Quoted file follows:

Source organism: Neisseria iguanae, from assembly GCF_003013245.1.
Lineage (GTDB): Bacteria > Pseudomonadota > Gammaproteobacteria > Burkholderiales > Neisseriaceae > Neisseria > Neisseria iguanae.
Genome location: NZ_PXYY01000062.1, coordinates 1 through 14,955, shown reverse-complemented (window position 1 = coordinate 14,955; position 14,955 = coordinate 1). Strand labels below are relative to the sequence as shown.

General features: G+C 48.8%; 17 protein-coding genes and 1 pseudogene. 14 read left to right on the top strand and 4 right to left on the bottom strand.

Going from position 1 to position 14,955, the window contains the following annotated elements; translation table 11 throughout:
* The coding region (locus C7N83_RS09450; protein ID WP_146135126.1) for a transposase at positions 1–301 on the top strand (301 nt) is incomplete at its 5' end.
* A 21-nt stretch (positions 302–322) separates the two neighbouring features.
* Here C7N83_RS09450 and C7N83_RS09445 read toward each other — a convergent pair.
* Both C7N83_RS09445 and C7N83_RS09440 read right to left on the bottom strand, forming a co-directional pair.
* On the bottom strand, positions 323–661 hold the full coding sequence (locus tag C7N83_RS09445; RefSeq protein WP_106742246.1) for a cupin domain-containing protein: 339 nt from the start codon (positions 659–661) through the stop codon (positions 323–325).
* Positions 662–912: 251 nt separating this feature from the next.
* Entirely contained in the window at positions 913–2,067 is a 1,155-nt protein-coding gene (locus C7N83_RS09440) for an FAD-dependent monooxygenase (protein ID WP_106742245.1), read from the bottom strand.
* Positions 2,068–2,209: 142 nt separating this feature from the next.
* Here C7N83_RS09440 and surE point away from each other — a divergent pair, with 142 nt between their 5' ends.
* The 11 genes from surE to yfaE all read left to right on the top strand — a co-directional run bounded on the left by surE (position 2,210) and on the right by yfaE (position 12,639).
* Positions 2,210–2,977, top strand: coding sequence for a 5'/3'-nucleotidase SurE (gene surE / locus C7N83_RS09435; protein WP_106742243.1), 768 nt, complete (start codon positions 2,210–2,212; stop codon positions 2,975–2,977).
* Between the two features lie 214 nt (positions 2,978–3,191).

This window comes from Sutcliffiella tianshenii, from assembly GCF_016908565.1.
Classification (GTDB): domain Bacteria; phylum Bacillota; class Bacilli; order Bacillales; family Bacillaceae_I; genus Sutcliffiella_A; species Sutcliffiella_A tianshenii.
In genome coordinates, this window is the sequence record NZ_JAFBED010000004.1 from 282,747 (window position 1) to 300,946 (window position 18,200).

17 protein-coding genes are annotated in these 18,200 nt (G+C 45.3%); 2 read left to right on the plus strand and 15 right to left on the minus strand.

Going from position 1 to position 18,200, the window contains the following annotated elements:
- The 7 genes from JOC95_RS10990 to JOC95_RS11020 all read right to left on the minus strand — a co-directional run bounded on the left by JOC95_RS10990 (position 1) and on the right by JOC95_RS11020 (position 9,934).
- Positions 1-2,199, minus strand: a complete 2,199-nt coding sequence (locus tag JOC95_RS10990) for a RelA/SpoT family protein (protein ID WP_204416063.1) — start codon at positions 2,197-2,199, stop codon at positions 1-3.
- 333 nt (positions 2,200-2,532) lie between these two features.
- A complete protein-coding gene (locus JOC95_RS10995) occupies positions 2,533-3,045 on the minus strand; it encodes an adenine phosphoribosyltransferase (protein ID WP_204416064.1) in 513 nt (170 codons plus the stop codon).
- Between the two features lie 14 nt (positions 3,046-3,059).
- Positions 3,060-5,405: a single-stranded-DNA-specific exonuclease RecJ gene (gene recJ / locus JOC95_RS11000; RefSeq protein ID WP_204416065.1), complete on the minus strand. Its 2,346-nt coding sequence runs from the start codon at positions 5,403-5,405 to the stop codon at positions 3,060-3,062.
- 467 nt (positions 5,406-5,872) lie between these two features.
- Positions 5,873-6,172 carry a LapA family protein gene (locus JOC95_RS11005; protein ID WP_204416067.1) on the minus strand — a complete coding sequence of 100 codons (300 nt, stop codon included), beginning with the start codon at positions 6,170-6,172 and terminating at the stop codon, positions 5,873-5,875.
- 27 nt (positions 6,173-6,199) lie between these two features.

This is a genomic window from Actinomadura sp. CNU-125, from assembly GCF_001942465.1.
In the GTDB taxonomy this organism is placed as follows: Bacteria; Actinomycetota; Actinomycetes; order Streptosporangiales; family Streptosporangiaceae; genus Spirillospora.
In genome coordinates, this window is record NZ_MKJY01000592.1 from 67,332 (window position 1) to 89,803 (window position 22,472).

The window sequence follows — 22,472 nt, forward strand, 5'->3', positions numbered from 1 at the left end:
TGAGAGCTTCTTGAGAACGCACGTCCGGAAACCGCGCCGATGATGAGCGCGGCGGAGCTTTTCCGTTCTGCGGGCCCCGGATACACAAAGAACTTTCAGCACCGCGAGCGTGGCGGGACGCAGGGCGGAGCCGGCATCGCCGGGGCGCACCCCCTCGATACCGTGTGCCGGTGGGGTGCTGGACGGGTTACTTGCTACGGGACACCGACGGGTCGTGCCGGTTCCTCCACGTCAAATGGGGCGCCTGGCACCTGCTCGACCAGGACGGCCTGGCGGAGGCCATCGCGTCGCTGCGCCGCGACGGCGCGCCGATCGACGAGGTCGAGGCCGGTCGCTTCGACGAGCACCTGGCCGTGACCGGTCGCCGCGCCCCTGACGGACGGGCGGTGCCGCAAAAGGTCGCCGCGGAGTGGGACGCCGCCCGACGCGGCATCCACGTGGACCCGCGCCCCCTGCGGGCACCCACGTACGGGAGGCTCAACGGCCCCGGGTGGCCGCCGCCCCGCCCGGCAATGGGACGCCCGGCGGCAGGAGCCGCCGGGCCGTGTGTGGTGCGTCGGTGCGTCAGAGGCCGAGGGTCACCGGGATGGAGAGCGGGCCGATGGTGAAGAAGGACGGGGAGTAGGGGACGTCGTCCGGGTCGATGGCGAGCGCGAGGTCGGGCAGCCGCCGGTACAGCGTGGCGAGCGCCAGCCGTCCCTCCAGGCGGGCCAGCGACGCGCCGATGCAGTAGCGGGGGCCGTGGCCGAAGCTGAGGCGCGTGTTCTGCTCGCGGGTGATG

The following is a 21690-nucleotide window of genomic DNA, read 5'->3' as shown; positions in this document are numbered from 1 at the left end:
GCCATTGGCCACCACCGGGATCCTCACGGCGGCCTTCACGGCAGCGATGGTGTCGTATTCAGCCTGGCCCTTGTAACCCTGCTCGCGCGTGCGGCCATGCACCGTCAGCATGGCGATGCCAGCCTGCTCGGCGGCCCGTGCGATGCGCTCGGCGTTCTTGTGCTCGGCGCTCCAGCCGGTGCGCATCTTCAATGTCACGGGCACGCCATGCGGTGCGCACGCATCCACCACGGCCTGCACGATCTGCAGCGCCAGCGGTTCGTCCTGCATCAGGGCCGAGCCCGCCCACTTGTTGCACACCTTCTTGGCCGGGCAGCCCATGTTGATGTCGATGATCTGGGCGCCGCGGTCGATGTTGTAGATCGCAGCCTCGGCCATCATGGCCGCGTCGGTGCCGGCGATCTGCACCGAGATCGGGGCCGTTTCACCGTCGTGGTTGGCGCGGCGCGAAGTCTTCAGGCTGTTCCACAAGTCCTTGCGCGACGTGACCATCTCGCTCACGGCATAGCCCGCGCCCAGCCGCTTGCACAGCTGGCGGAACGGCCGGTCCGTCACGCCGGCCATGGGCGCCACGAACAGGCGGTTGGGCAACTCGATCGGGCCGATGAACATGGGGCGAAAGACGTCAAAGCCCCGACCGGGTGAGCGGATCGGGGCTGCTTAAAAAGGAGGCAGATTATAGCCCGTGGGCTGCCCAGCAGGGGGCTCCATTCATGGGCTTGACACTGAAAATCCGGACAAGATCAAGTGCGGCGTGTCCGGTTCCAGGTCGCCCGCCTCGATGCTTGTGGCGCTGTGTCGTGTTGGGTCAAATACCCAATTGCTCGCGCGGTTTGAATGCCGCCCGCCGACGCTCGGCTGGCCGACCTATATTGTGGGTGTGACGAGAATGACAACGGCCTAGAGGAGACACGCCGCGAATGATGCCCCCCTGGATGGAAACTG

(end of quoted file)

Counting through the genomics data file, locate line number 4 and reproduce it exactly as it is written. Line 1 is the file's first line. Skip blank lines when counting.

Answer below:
General features: G+C 48.8%; 17 protein-coding genes and 1 pseudogene. 14 read left to right on the top strand and 4 right to left on the bottom strand.